Using Ubertooth, a bluetooth sniffer, I created a pcap file in Unbuntu that captured some data.

When I opened that file in WireShark 2.4.1 in Windows 10 it showed more information in the SMP data section.

The top photo is the original scan in Unbuntu and the last pic is when I opened that file in windows. Why am I seeing more information in the Windows Wireshark?

In Unbuntu I get nothing about the Secure Connection Bit being present.

Is it a setting or preference?

Thanks in advance.

WireShark 2.2.6 in Unbuntu

Windows 10 WireShark 2.4.1

1 Answer 1


Wireshark uses pieces of code it calls dissectors to analyze packets and provide the information given in the packet details. These get added to and updated regularly by the community and developers of Wireshark.

You didn't give the version of Wireshark running on your Ubuntu install, but my Ubuntu apt-cache shows the newest version of Wireshark available is currently 2.2.6, although I am using 16.04LTS as opposed to 17.04.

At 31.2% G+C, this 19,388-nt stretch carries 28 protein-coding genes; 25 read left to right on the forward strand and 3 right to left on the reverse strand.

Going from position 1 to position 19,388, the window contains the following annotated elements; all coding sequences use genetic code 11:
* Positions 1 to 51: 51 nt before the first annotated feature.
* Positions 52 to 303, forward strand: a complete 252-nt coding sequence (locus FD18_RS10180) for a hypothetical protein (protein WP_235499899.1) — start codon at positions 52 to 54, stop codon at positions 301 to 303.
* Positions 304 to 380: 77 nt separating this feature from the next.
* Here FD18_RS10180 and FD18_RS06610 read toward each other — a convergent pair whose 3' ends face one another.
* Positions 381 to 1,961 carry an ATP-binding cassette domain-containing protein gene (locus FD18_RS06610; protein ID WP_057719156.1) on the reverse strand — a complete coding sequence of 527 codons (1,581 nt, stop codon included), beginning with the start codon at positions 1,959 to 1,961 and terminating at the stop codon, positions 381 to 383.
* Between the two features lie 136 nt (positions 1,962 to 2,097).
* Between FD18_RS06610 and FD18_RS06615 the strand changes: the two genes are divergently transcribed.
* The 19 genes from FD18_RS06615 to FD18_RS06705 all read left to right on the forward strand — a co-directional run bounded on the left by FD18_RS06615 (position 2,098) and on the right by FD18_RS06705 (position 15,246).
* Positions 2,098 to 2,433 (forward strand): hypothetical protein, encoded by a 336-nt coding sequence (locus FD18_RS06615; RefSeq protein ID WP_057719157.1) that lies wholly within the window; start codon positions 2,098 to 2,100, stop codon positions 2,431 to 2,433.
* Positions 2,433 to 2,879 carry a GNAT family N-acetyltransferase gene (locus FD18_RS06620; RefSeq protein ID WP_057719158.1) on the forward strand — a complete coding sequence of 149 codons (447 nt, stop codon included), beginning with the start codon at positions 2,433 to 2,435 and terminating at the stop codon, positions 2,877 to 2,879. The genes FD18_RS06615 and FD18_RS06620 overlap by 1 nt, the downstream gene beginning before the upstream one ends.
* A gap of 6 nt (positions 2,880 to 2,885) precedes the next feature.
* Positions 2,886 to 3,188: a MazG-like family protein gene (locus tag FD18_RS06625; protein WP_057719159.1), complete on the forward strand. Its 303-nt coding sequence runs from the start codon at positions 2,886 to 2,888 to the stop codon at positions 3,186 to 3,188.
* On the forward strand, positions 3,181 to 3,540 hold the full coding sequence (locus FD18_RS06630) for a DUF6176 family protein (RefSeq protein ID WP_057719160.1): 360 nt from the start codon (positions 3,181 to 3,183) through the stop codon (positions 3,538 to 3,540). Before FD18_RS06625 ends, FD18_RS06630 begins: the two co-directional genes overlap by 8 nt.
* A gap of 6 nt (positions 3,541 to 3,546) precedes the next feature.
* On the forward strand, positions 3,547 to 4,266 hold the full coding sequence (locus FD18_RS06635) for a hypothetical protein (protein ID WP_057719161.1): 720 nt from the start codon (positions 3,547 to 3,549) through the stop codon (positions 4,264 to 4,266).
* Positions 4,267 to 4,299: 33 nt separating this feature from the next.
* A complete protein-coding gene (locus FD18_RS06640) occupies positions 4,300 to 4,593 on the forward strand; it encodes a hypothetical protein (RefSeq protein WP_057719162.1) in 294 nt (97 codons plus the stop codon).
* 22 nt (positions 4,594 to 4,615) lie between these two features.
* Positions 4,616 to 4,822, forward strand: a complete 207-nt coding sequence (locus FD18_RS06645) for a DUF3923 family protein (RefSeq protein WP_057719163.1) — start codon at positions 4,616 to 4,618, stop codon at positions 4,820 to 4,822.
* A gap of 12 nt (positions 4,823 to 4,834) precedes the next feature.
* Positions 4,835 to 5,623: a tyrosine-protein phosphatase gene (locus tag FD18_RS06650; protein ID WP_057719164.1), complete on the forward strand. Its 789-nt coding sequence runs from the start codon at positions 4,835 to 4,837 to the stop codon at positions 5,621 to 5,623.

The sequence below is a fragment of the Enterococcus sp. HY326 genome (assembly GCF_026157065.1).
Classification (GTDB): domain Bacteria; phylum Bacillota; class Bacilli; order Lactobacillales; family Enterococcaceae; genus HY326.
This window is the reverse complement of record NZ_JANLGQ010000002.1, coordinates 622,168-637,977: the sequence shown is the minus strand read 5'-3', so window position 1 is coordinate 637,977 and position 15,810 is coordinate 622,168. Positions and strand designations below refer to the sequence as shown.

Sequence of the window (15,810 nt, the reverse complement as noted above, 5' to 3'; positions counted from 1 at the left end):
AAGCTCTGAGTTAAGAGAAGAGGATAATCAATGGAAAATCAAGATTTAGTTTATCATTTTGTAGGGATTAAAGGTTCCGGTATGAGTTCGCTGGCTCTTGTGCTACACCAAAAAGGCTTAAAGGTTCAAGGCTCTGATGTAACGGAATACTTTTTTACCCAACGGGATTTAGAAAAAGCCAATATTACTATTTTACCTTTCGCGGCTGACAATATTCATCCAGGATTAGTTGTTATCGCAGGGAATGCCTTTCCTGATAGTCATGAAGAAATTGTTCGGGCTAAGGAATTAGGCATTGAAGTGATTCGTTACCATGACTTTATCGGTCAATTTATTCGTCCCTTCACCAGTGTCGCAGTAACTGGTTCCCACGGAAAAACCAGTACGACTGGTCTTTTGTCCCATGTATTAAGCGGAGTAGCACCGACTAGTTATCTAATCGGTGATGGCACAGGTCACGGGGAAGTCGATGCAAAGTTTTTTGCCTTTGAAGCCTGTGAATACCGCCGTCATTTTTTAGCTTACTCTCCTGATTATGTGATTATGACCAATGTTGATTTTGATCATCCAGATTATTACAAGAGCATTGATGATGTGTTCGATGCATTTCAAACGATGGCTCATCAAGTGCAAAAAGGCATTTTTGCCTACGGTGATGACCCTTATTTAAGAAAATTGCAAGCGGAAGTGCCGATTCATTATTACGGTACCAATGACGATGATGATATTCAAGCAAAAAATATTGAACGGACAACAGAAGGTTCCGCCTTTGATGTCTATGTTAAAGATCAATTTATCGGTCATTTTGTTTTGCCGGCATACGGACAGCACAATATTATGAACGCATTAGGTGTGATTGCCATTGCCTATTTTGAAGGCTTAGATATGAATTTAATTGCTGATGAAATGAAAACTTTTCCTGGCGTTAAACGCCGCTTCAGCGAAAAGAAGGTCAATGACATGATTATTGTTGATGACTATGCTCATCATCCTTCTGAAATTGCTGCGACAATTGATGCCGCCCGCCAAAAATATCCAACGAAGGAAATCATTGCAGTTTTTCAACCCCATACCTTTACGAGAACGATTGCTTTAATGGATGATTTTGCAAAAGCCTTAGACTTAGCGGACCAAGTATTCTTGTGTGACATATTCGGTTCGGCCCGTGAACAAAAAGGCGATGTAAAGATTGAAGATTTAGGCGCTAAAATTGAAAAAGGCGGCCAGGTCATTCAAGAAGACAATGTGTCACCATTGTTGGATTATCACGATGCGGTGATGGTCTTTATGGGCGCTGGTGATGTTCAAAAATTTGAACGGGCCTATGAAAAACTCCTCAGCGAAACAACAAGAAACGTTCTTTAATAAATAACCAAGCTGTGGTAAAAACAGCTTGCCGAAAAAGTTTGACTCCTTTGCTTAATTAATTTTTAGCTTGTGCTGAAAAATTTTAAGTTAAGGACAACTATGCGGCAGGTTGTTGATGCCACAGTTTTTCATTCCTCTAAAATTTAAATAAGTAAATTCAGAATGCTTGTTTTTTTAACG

If you will check the release notes between version 2.2.6 (or whatever your installed version is) and 2.4.1, you will find a number of Bluetooth related dissectors that have been added and/or updated. Specifically in 2.4.1 "BT LE" is updated and based on your screenshots appears to be one of the dissectors in use.

The end result is that the newer release of Wireshark is better able to analyse the captured data for you to view.

  • thanks for the clear explanation. I am using 2.2.6 on Unbuntu, I assume apt-get install wireshark -update will get me any new dissectors?
    – Niko_Jako
    Commented Sep 8, 2017 at 1:46
  • Since the newest version of Wireshark in the Ubuntu repositories that I am aware of is v2.2.6, I doubt it. You would likely have to look outside the standard Ubuntu repositories to one that may have it or more likely compile it from source yourself.
    – YLearn
    Commented Sep 8, 2017 at 3:18

Your Answer

By clicking “Post Your Answer”, you agree to our terms of service and acknowledge you have read our privacy policy.

Not the answer you're looking for? Browse other questions tagged or ask your own question.